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As the marijuana debate heats up in the Bahamas, it is unsurprising that notable public figures are willing to give their opinions. However, Bahama’s Tribune 242 reports that Minister of State for Legal Affairs Damian Gomez did more than just offer an opinion. He flat-out blasted the Bahamas’ government for its slow work on cannabis reform.

Medical professionals are now busy drafting a report stating their position on medical marijuana. If history is any indicator from countries like Canada and the U.S. (in certain states), the medical community is not keen on marijuana. Whether Gomez knows this, he feels he needs to educate these doctors on the utter silliness of opposing medical cannabis.

Gomez, who is clearly a strong supporter of medical marijuana, makes a lot of valid points while refusing to mince words. His message is simple, explaining that the current cannabis policies are poorly thought-out and poorly executed.

 

Not Founded in Common Sense

 

Like all other cannabis prohibition laws, Bahma’s restrictions on medical cannabis are blatantly absurd. According to Tribune 242:

 

“Former Minister of State for Legal Affairs Damian Gomez yesterday called the government’s position on medical marijuana “ludicrous” and “illogical” given the medicinal use of derivatives from other scheduled drugs like cocaine and opium. If cocaine and cocaine-based medicines are perfectly legal to administer by a physician, what could be the argument for a doctor not legally being in a position to administer marijuana-based medications?”

 

A classic point, but true nonetheless. Prescription painkillers are potent, but derived from highly addictive opioids. Risk of dependency is present (albeit at its lowest) even when taking the drug in accordance with its prescribed directions.

Meanwhile, a proven painkiller with no connection to opiates and minimal risk of psychological dependency remains off the table in most cases.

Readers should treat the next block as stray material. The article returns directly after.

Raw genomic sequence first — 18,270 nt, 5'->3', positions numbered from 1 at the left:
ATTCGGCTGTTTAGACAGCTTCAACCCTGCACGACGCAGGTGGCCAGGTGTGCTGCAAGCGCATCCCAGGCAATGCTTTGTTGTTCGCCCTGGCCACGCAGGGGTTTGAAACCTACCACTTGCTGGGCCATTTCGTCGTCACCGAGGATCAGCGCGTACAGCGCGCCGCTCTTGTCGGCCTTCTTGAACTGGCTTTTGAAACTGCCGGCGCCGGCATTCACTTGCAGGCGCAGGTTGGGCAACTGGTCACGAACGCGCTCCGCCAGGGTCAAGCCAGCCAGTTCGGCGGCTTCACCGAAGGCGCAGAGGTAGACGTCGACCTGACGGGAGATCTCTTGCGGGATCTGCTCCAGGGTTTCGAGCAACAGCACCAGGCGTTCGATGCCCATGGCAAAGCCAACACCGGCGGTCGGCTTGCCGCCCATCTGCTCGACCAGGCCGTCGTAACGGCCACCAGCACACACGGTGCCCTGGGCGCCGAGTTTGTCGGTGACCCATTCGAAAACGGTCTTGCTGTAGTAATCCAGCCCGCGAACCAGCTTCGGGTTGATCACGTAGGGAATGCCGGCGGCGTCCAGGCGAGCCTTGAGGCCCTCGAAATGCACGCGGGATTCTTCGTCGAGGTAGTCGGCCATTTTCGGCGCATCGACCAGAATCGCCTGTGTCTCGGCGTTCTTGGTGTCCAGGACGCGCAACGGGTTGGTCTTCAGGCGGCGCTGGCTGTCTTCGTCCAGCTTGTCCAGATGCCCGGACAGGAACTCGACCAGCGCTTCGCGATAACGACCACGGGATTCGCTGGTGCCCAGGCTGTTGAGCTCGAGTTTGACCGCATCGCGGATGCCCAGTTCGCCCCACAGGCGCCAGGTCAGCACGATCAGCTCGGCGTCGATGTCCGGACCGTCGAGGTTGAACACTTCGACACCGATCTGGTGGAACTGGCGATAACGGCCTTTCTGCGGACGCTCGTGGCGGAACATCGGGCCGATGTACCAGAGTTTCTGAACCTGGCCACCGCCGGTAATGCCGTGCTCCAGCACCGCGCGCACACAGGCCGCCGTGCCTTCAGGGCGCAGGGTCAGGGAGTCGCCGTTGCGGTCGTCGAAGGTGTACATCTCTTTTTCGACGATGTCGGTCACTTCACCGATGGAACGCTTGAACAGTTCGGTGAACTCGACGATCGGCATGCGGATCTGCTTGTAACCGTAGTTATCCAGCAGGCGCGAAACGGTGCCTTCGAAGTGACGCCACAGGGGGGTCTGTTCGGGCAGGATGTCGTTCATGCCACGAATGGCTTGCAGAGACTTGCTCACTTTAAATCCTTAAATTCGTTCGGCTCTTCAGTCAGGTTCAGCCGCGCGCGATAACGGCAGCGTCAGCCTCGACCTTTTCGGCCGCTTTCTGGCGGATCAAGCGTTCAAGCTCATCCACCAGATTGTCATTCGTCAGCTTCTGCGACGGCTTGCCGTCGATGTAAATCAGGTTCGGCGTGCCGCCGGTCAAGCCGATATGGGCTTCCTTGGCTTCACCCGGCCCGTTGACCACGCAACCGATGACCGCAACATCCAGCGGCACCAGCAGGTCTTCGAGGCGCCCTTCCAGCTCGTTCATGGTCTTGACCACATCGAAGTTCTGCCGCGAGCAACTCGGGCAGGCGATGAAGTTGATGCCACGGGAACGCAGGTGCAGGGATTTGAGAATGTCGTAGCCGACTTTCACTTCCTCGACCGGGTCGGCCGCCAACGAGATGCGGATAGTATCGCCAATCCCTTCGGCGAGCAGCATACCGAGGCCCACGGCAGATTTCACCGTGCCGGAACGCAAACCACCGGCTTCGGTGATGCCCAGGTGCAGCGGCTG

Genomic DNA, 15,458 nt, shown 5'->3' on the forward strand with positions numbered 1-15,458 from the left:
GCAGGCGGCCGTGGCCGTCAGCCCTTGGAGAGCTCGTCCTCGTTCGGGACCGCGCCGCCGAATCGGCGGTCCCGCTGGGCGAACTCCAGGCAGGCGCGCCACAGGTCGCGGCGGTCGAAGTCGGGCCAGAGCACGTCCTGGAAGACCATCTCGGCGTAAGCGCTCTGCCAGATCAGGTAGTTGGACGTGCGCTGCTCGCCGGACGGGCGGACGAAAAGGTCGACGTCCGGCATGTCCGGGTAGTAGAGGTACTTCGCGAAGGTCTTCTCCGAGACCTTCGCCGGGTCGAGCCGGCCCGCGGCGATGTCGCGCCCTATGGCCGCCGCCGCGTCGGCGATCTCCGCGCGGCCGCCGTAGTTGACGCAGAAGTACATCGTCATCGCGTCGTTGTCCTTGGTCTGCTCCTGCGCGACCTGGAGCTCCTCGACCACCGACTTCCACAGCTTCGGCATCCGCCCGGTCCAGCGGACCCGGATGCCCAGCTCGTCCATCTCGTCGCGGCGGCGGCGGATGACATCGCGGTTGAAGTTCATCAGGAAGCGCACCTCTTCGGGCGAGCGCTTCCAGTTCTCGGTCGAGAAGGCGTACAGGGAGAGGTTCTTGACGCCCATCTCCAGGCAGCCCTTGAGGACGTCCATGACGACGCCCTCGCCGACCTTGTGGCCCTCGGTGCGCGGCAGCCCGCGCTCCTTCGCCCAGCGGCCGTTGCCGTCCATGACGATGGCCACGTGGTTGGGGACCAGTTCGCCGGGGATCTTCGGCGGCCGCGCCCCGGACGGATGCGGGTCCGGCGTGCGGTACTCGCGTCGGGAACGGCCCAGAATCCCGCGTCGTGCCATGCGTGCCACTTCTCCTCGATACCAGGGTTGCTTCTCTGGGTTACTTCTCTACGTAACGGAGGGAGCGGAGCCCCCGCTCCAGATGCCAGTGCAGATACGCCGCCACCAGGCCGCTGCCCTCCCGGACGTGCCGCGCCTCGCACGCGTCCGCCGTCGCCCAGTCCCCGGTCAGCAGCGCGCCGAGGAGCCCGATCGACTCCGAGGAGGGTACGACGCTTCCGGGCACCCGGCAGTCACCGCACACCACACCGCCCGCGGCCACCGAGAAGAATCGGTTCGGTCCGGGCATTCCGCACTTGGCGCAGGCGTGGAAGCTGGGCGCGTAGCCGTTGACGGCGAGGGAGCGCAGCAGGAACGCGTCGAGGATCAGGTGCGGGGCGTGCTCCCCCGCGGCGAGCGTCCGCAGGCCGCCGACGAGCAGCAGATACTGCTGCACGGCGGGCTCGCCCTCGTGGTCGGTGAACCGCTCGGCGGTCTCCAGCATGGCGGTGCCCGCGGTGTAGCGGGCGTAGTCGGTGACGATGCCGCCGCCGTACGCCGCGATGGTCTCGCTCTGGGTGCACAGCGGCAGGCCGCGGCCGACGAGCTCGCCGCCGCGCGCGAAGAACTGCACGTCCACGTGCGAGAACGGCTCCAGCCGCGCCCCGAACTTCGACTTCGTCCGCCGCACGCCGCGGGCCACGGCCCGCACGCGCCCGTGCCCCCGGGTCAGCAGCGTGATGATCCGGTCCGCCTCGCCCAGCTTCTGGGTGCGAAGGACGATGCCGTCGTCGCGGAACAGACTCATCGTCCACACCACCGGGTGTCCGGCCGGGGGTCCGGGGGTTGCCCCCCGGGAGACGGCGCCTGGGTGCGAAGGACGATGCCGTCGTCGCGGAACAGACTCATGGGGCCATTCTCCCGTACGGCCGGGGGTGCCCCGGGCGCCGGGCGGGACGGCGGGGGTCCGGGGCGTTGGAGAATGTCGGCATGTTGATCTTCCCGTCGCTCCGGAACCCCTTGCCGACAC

Slow to Act

 

Prior to any sweeping legislation, Bahamas wants to wait on a report from their task force. This cautious approach may seem prudent, but Gomez says that it is redundant. As Tribune 242 points out:

 

“Mr. Gomez questioned why the government was waiting on a report from the Bahamas National Commission on Marijuana (BNCM) concerning medicinal use given the widespread research and adoption of specific therapies around the world.”

 

This is a perfectly valid concern. Studies on basic cannabis subjects are now plentiful. If the government wants to know cannabis’ potential and confirmed risks versus the known benefits, all they have to do is refer to the findings of many researchers, available in academic journals.

Mr. Gomez believes, overall, that the government’s inefficiency is unacceptable, saying:

 

“One would have thought that by now the government would have moved to pass whatever necessary legislation is need to legalise medical marijuana. They don’t need to wait for a commission for that. In the same way that Novocaine and these other drugs are administered, you can’t just go and get it you need a prescription, and it’s supervised by a doctor. I don’t see that as being problematic.”

 

Gomez is right that there is nothing stopping the government from simply passing legislation. However, his view that cannabis will automatically be safe when used under a doctor’s guidance is not as simple as he would like. The truth is that doctors know next to nothing about how to use medical cannabis, let alone advise others on how to do so. A mandatory or voluntary educational program needs to be put in place for doctors, otherwise it is simply the blind leading the blind.

 

WeedAdvisor’s Emphasis on Cannabis Education

 

WeedAdvisor is closely monitoring the development of cannabis reform in the Bahamas. What we see happening here is a clear case of poor information. If the government understood medical cannabis, it is unlikely that they would be so hesitant and reliant on reports, when the resources are more than abundant. We would also think they understand the threats posed by addictive medications and the hypocrisy of supporting their use while opposing cannabis.

This is precisely why we aim to educated. When individuals are not armed with enough information, the fallout can be isolated to the person or, in this case, cause a ripple effect that harms the progress of policy.

Hopefully, the Bahamian government will eventually open its collective mind.

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